After what transpired earlier this week, Wake Forest and Notre Dame both could use a hug, a box of tissues and a strong performance on Sunday. Both teams sauntered off the court at the final buzzer with towels over their heads, albeit for polar reasons.
Playing in Syracuse, the Orange jumped out to a 31-14 lead on the Irish. The Orange by over 20 points for most of the second half. Yes, the 81-66 scoreboard actually makes the game look closer than it was.
The Demon Deacons on the other hand... we know what happened there. Wake LITERALLY defied statisticians by losing a game up seven with the ball and 20 seconds left. #WakeWill DO THE IMPOSSIBLE.
Both teams clash on Sunday looking for answers. And more importantly, looking for results. We spoke to Adam Steinbach at One Foot Down to analyze the Fighting Irish, how they'll respond to adversity and how they'll perform against the Demon Deacons.
1. The Fighting Irish opened conference play losing two of their first three. Then, they reeled off a four game win streak. Now they got walloped in Syracuse. What happened on (Thursday night)? Do you write off the game against the Orange or is this team streaky?
I think a fair amount of what happened on Thursday can be chalked up to being without Demetrius Jackson. The whole attitude surrounding the game just had an air of being able to "afford" to lose one, and it never really looked right from the start. They were too methodical on offense, trying to "figure out" the Syracuse zone that always gives Brey teams trouble rather than just attacking like DJ likely would've been able to do. And defensively, Syracuse offers some tough matchups, especially with the lineup that Brey was forced to go with. It was all a recipe for disaster and just a really poor effort, but how it will be interpreted depends a lot on how they bounce back on Sunday.
2. According to KenPom, Notre Dame is ranked as the most efficient offense in the nation. What makes this team so difficult to defend?
It has been very balanced, especially in recent weeks. They do not turn the ball over (best in the nation in that category). Zach Auguste and Bonzie Colson have really energized the offensive rebounding attack. Jackson has been a maestro with the pick and roll and is starting to replicate how it looked with Jerian Grant last year. Great free throw shooting in conference play. And at the end of the day, they just have a few guys (Jackson, Vasturia, Colson) who can hit tough shots with the shot clock running out. Honestly, the only thing they aren't doing well consistently is shooting the 3, which is very un-Notre-Dame-like.
3. Demetrius Jackson is one of the most skilled point guards in the NCAA and is widely regarded as a late-lottery pick. What makes him so lethal and what’s the best way to contain him?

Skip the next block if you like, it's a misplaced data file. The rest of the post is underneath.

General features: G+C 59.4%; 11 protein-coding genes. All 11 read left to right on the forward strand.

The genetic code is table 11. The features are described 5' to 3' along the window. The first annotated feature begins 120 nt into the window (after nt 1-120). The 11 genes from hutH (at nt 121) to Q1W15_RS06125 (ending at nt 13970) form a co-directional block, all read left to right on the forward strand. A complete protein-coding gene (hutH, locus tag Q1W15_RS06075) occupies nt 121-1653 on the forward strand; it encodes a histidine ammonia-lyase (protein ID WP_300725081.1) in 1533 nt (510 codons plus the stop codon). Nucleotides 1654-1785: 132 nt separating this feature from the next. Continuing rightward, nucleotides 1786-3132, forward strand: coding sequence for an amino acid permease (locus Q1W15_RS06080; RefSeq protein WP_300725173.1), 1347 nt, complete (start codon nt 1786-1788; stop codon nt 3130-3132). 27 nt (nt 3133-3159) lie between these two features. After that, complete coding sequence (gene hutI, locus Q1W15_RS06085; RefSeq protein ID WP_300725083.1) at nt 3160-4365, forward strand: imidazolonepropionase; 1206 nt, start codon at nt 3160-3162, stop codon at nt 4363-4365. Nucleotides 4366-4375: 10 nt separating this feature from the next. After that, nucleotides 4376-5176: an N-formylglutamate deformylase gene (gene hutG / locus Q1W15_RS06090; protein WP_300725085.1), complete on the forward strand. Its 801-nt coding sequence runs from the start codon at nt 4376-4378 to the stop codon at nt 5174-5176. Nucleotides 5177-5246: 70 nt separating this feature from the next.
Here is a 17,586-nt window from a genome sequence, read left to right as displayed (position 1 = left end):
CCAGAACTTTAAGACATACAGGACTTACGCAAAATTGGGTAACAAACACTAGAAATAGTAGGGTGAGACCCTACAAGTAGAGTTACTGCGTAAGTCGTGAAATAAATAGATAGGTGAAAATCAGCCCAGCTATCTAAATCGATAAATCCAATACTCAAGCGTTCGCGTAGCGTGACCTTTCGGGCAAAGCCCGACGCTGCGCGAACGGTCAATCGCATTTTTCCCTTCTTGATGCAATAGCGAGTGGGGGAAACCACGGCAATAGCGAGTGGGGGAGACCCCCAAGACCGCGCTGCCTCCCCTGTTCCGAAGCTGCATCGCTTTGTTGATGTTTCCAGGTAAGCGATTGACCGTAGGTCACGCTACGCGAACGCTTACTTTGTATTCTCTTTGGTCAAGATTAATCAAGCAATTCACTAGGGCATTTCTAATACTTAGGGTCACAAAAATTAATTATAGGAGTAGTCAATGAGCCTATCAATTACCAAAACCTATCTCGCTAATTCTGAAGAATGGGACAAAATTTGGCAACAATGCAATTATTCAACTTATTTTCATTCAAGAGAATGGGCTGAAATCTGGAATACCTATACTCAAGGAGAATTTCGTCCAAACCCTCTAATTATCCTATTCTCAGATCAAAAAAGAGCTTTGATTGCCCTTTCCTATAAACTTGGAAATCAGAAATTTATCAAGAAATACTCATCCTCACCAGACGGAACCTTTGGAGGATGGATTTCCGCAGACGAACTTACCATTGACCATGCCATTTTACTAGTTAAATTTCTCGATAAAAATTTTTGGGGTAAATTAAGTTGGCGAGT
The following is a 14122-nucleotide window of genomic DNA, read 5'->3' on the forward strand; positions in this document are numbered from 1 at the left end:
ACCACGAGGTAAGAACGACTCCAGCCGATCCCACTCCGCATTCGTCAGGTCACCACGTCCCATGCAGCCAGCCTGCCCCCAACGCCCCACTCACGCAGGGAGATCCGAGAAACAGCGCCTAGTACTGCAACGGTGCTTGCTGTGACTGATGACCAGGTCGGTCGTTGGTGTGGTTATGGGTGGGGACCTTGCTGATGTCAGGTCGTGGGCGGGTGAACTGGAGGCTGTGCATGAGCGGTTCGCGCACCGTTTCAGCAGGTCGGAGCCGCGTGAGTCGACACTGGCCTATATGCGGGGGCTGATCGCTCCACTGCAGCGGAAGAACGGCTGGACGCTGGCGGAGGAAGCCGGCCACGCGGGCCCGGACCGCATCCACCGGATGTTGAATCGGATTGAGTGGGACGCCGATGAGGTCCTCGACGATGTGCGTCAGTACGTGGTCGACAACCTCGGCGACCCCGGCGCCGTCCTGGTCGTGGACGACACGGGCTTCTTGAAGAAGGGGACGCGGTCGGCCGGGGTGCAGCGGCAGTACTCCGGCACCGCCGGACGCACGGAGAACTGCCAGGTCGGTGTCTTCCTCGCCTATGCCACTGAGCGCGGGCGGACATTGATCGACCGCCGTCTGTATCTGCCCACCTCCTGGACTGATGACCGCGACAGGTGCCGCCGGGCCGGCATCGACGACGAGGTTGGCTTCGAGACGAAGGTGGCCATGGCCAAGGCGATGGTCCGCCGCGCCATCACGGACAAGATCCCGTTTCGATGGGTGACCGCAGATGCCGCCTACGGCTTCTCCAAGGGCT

Well the best way to contain him is to pull his hamstring, so we'll see if he suits up on Sunday. All reports were that he looked good and pain-free earlier this week, but it is something that the team wants to approach very cautiously because hamstring pulls can be so tricky. He's very quick, but he is also built like a running back, so he is very adept at getting into the lane and finishing in traffic. He can also shoot at every level, so he's very much a pick your poison type of player to defend. He doesn't turn the ball over all that much and, like I said before, has really hit his stride in terms of commanding the offense and the pick and roll attack that propelled the team to a historically good (at least in the KenPom era) offense last season. He's the complete package at point guard. It's just his health that we have to worry about.
4. Notre Dame generally plays small without a true center. Wake’s best player is big man Devin Thomas who uses his size and physicality to impact the game on both ends. How should/will the Fighting Irish defend him to keep him at base?
I think you'll see Zach Auguste on Devin Thomas most of the game Sunday, probably with some minutes with Colson (undersized but great wing span - you'll hear this a few times during Sunday's broadcast, I'm sure) at the 5. But it's mostly going to be Auguste's challenge to limit the damage from Thomas. Brey has had some success in the last couple years (most notably in last year's ACC semifinal against Duke) of just letting teams dump it into the post to their big man without offering any help but staying tight on shooters, sacrificing efficient production down low for not letting someone else get hot from outside. So the answer might not be "trying to limit Thomas" but rather "trying to limit everyone else".
5. How do you expect this game going and what is your prediction?
This depends a lot on Jackson's availability, and maybe it's just the bitter taste from the Syracuse game, but I'm not exactly feeling great about this one without him. Notre Dame has been prone to allowing teams to have big first halves in South Bend, then bouncing back for a big second half themselves and ultimately winning a lot of those games. I think I expect a similar script in this one, but without Jackson, will they be able to bounce back after giving up a big first half and close down the stretch? I'm not sure who closes for this team without him, because Jackson has been terrific in the last few minutes in games against Georgia Tech, Duke, Virginia Tech, and even all the way back against Iowa in November. With Jackson, I'll expect something like a 81-73 Irish win, needing free throws in the final minute to put it away. Without Jackson, and a close 73-70 Wake Forest win would not surprise me in the least.